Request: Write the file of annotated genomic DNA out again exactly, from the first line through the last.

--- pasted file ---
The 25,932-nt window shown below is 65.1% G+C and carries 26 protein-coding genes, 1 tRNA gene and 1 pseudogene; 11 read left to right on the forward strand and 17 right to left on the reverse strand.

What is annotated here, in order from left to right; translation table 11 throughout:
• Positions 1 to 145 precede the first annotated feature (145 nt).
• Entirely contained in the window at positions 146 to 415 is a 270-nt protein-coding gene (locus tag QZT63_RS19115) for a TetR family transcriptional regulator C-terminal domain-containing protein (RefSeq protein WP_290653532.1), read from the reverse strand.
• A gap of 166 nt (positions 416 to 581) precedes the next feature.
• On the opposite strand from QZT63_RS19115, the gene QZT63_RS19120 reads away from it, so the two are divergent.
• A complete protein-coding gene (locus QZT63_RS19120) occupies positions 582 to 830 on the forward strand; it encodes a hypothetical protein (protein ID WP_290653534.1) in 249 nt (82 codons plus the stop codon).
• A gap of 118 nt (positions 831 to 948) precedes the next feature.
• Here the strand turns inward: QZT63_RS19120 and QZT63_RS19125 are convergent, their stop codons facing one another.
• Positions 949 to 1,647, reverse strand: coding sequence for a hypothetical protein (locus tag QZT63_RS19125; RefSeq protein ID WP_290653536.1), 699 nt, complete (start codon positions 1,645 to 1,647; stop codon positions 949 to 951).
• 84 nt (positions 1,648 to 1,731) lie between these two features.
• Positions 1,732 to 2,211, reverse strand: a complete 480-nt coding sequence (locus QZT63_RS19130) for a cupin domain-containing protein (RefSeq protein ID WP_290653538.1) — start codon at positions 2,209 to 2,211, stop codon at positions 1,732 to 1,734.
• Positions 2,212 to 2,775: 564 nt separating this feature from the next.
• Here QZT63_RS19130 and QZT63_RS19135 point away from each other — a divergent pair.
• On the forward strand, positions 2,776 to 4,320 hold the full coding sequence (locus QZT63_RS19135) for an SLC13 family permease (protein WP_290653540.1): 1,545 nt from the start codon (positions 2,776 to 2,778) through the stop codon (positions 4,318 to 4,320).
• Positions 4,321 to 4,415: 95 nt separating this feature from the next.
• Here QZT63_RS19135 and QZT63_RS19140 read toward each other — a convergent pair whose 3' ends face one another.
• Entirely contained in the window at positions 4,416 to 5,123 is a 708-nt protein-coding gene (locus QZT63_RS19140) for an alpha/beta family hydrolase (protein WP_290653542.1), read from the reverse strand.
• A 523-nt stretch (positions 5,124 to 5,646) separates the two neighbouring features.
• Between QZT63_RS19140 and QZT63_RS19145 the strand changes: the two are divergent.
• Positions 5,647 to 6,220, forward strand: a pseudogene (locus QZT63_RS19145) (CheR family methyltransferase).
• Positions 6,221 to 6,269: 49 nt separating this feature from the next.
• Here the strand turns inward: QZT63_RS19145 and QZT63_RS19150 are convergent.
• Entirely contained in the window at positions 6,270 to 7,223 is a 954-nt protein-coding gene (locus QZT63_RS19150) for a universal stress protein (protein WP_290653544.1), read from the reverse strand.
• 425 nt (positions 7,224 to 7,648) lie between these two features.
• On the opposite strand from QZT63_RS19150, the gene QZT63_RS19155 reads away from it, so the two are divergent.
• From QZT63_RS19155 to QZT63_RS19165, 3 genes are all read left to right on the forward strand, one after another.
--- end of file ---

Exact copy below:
The 25,932-nt window shown below is 65.1% G+C and carries 26 protein-coding genes, 1 tRNA gene and 1 pseudogene; 11 read left to right on the forward strand and 17 right to left on the reverse strand.

What is annotated here, in order from left to right; translation table 11 throughout:
• Positions 1 to 145 precede the first annotated feature (145 nt).
• Entirely contained in the window at positions 146 to 415 is a 270-nt protein-coding gene (locus tag QZT63_RS19115) for a TetR family transcriptional regulator C-terminal domain-containing protein (RefSeq protein WP_290653532.1), read from the reverse strand.
• A gap of 166 nt (positions 416 to 581) precedes the next feature.
• On the opposite strand from QZT63_RS19115, the gene QZT63_RS19120 reads away from it, so the two are divergent.
• A complete protein-coding gene (locus QZT63_RS19120) occupies positions 582 to 830 on the forward strand; it encodes a hypothetical protein (protein ID WP_290653534.1) in 249 nt (82 codons plus the stop codon).
• A gap of 118 nt (positions 831 to 948) precedes the next feature.
• Here the strand turns inward: QZT63_RS19120 and QZT63_RS19125 are convergent, their stop codons facing one another.
• Positions 949 to 1,647, reverse strand: coding sequence for a hypothetical protein (locus tag QZT63_RS19125; RefSeq protein ID WP_290653536.1), 699 nt, complete (start codon positions 1,645 to 1,647; stop codon positions 949 to 951).
• 84 nt (positions 1,648 to 1,731) lie between these two features.
• Positions 1,732 to 2,211, reverse strand: a complete 480-nt coding sequence (locus QZT63_RS19130) for a cupin domain-containing protein (RefSeq protein ID WP_290653538.1) — start codon at positions 2,209 to 2,211, stop codon at positions 1,732 to 1,734.
• Positions 2,212 to 2,775: 564 nt separating this feature from the next.
• Here QZT63_RS19130 and QZT63_RS19135 point away from each other — a divergent pair.
• On the forward strand, positions 2,776 to 4,320 hold the full coding sequence (locus QZT63_RS19135) for an SLC13 family permease (protein WP_290653540.1): 1,545 nt from the start codon (positions 2,776 to 2,778) through the stop codon (positions 4,318 to 4,320).
• Positions 4,321 to 4,415: 95 nt separating this feature from the next.
• Here QZT63_RS19135 and QZT63_RS19140 read toward each other — a convergent pair whose 3' ends face one another.
• Entirely contained in the window at positions 4,416 to 5,123 is a 708-nt protein-coding gene (locus QZT63_RS19140) for an alpha/beta family hydrolase (protein WP_290653542.1), read from the reverse strand.
• A 523-nt stretch (positions 5,124 to 5,646) separates the two neighbouring features.
• Between QZT63_RS19140 and QZT63_RS19145 the strand changes: the two are divergent.
• Positions 5,647 to 6,220, forward strand: a pseudogene (locus QZT63_RS19145) (CheR family methyltransferase).
• Positions 6,221 to 6,269: 49 nt separating this feature from the next.
• Here the strand turns inward: QZT63_RS19145 and QZT63_RS19150 are convergent.
• Entirely contained in the window at positions 6,270 to 7,223 is a 954-nt protein-coding gene (locus QZT63_RS19150) for a universal stress protein (protein WP_290653544.1), read from the reverse strand.
• 425 nt (positions 7,224 to 7,648) lie between these two features.
• On the opposite strand from QZT63_RS19150, the gene QZT63_RS19155 reads away from it, so the two are divergent.
• From QZT63_RS19155 to QZT63_RS19165, 3 genes are all read left to right on the forward strand, one after another.